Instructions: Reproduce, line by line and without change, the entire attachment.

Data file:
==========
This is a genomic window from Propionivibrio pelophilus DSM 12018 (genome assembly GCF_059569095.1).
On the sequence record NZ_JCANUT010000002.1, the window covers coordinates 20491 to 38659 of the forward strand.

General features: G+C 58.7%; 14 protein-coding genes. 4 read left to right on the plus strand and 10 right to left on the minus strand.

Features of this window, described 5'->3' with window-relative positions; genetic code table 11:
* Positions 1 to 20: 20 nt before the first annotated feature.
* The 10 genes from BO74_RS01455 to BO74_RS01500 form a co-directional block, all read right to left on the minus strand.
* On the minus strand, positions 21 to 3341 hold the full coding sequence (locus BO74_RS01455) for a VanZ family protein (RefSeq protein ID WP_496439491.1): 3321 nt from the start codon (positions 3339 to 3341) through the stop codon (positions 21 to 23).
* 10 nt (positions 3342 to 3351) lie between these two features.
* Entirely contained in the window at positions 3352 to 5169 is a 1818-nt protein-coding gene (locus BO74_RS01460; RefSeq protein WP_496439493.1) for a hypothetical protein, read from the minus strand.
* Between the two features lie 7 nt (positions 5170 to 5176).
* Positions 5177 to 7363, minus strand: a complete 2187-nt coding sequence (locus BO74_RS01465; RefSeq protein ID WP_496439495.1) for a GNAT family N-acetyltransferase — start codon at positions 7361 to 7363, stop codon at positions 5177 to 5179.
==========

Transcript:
This is a genomic window from Propionivibrio pelophilus DSM 12018 (genome assembly GCF_059569095.1).
On the sequence record NZ_JCANUT010000002.1, the window covers coordinates 20491 to 38659 of the forward strand.

General features: G+C 58.7%; 14 protein-coding genes. 4 read left to right on the plus strand and 10 right to left on the minus strand.

Features of this window, described 5'->3' with window-relative positions; genetic code table 11:
* Positions 1 to 20: 20 nt before the first annotated feature.
* The 10 genes from BO74_RS01455 to BO74_RS01500 form a co-directional block, all read right to left on the minus strand.
* On the minus strand, positions 21 to 3341 hold the full coding sequence (locus BO74_RS01455) for a VanZ family protein (RefSeq protein ID WP_496439491.1): 3321 nt from the start codon (positions 3339 to 3341) through the stop codon (positions 21 to 23).
* 10 nt (positions 3342 to 3351) lie between these two features.
* Entirely contained in the window at positions 3352 to 5169 is a 1818-nt protein-coding gene (locus BO74_RS01460; RefSeq protein WP_496439493.1) for a hypothetical protein, read from the minus strand.
* Between the two features lie 7 nt (positions 5170 to 5176).
* Positions 5177 to 7363, minus strand: a complete 2187-nt coding sequence (locus BO74_RS01465; RefSeq protein ID WP_496439495.1) for a GNAT family N-acetyltransferase — start codon at positions 7361 to 7363, stop codon at positions 5177 to 5179.